After taking home the team gold at this year’s Olympics and getting to meet Beyoncé at MTV’s Video Music Awards, 16-year-old Hernandez is now turning heads on this season of “Dancing With The Stars.” But as mainstream acceptance grows, Hernandez is getting flak for, of all things, not being Puerto Rican enough. As The Undefeated pointed out in a recent piece on Hernandez, this kind of criticism has followed Laurie since she entered the spotlight, and it’s the same kind of criticism many first generation Latinos face.
Writer Sarina Morales points out one of the main reasons for this kind of negativity: “Either you’ve integrated yourself too much or not enough.”
Like many first generation Latinos, Laurie’s parents did their best to make sure Laurie didn’t have to struggle integrating into U.S. culture. This meant that they focused on her English skills, rather than her Spanish. This doesn’t mean they turned their backs on their Puerto Rican heritage. All it means is that they were trying do what was best for their child – and with a gold medal under her belt, Laurie is doing pretty good, all things considered. For the record, Laurie can speak Spanish, just not as fluently as someone who grew up in Puerto Rico. When asked if she gets criticized for her Spanish, Laurie confirmed, saying, “Yeah, I do.” Then adding, “It’s kind of, like, ‘fake’ Puerto Rican.” This kind of prejudice is sad, but if her track record is any indication, Hernandez will rise above and come out a champ.
On Wednesday, tens of thousands of Puerto Ricans shouted “Ricky, renuncia!” as they marched through the streets of Old San Juan in its fifth and largest protest calling for the resignation of Gov. Ricardo Rosselló.
Early in the demonstration, Puerto Rican stars like Bad Bunny, Residente, Ricky Martin, PJ Sin Suela and more gathered in front of the Capitolio, where they held large Puerto Rican flags and signs that read “los enterraron sin saber que somos semillas,” and encouraged a roaring crowd to not abandon their fight. As the artists stood atop a white truck in the midst of protestors, activist Tito Kayak, who famously placed the Puerto Rican flag on the Statue of Liberty’s crown in 2000 in protest of the US’ presence in Vieques, scaled the flagpole in an attempt to remove the American flag. The crowd erupted in cheers, chanting “Tito, Tito,” showing that the protest in the US territory extends beyond the people’s grievances with their local government.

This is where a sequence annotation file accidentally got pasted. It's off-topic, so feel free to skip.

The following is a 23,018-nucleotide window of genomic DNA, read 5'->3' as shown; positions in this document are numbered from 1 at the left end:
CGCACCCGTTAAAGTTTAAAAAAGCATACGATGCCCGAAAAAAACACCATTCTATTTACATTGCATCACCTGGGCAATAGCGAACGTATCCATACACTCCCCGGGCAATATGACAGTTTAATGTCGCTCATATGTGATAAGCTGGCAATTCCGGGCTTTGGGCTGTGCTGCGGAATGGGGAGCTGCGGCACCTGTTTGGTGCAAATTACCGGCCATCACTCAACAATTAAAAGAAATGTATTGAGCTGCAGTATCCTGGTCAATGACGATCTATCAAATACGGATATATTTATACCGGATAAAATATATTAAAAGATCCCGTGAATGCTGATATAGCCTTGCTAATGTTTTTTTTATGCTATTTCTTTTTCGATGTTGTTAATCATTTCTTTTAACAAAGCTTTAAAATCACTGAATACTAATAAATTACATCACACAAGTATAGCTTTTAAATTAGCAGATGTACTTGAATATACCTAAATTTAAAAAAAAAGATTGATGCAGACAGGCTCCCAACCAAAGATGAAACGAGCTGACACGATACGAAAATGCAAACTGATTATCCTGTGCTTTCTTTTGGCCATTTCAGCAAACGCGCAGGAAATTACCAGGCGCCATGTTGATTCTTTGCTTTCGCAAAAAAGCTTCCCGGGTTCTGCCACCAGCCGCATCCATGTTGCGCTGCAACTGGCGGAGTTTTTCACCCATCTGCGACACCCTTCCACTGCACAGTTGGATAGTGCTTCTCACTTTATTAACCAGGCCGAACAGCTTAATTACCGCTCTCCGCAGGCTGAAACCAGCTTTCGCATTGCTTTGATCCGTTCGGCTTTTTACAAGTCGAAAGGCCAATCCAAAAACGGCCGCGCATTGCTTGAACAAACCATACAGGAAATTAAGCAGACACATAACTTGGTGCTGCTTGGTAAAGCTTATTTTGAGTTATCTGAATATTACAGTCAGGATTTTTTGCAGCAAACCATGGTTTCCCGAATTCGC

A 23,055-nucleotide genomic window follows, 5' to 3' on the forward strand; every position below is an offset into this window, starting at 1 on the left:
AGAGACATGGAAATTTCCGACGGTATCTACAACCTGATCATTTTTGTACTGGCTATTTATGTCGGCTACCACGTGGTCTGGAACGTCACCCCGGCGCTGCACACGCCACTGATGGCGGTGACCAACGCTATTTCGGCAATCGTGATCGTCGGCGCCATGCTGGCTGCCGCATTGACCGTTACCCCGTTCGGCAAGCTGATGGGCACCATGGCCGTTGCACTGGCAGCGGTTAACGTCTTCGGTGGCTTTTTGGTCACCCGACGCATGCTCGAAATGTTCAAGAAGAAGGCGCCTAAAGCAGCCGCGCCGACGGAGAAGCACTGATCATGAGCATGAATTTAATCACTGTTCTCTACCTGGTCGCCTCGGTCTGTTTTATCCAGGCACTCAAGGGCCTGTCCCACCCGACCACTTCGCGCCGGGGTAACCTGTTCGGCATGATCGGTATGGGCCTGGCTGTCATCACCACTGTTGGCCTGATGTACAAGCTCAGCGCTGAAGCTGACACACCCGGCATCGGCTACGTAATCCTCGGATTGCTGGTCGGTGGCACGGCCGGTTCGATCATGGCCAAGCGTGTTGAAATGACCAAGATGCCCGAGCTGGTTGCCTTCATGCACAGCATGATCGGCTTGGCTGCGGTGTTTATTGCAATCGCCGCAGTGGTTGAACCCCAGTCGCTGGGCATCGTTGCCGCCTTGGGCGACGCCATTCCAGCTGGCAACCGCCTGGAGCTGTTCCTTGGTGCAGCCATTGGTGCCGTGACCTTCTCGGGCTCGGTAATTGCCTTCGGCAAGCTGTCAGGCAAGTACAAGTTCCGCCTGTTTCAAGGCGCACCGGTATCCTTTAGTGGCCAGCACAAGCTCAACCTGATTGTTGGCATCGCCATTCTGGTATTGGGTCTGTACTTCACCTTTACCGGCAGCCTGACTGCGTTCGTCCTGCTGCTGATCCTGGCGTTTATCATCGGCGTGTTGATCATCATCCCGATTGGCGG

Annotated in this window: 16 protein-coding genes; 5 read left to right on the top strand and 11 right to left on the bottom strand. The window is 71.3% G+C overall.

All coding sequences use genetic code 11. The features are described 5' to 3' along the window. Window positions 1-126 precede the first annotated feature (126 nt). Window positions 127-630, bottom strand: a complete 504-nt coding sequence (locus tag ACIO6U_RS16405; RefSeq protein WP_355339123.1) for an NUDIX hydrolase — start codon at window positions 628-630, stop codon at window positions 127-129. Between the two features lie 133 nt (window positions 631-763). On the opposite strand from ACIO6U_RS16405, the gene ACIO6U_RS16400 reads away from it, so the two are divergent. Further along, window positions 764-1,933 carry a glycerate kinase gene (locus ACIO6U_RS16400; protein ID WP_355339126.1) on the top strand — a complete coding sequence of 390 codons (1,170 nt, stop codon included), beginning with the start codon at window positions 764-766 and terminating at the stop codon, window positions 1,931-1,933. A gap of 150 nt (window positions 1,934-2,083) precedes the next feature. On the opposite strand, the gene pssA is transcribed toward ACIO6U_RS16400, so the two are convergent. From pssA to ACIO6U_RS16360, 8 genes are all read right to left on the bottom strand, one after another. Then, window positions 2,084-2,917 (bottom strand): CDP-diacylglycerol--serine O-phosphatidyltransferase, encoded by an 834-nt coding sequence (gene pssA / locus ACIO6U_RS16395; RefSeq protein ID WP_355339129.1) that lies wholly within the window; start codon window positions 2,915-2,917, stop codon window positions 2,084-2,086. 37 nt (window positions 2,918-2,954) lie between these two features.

Bad Bunny took to the streets of Puerto Rico with his fellow Americans to protest a governor they want out of office.
Protests erupted on Saturday after Puerto Rico’s Center for Investigative Journalism published 889 pages of a private Telegram chat between the governor and some of his officials. The messages included profanity-laced homophobic, transphobic and misogynistic comments about female politicians, celebrities and protestors and hard-hearted jokes about the victims of Hurricane María. For the people of Puerto Rico, who were just rocked by a money-laundering scheme by its education and health leaders and endured repeated neglect and abuse by both its local and federal governments following the devastating hurricane, the chats symbolized the final straw.
As darkness fell on Wednesday, some of the celebrities spoke out.
“This government has to begin respecting the people. We can’t stop protesting,” Residente, born René Pérez Joglar, said. Later, Puerto Rican singer iLe, Residente’s younger sister, sang the original, revolutionary version of La Borinqueña, with demonstrators, holding their flags and fists in the air, joining her in song, belting, “Vámonos, borinqueños, vámonos ya, que nos espera ansiosa, ansiosa la libertad.”
By la Fortaleza, the governor’s mansion, tension sparked in the mostly-peaceful protest in the late hours of the night. Demonstrators, some throwing bottles of water and fireworks, busted through a barricade. Police fired tear gas, dispersing the massive crowd and angering local residents who allege officers discharged on empty streets where elders and youth in their homes struggled to breathe as a result of the smoke.
Other areas of the old city looked like a war zone, with officers chasing and shooting rubber bullets at protestors, trash bags blazing on cobblestone streets and the windows of graffiti-laden establishments shattering.
According to authorities, at least seven protesters were arrested during the protests and four police officers were injured. There is also an investigation into an officer who forcefully grabbed a demonstrator alleging she was trying to jump over a barrier, though footage of the incident later revealed she was not.
Motorcycles also thundered through the city early Thursday morning, as a protest caravan of thousands of motorcyclists, led by El Rey Charlie and reggaetoneros Brytiago, Noriel, and Ñengo Flow, traveled from Trujilo Alto to Old San Juan in a journey that captivated the island.
People on the island are relentless in demanding that their voices be heard.
“We won’t stop. The oppression is over. The repression is over. Ricky, resign or we will take you out because the people put you there and we are ready to remove you. We want you out,” El Rey Charlie, a beloved motorist on the island, told Puerto Rican network WAPA-TV.
Outside of San Juan, groups around the island also took to the streets. In the States, the diaspora and their allies similarly demonstrated in Orlando, New York, Miami, Boston, Cleveland, San Antonio and more, while international actions occurred in the Dominican Republic and Spain as well.
Despite the massive uprising, Rosselló has contended that he would not resign. The governor, who previously apologized for his “improper act,” said that he believes he could win over the people of Puerto Rico.
“I recognize the challenge that I have before me because of the recent controversies, but I firmly believe that it is possible to restore confidence and that we will be able, after this painful process, to achieve reconciliation,” he said in Spanish. “I have the commitment, stronger than ever, to carry out the public policy.”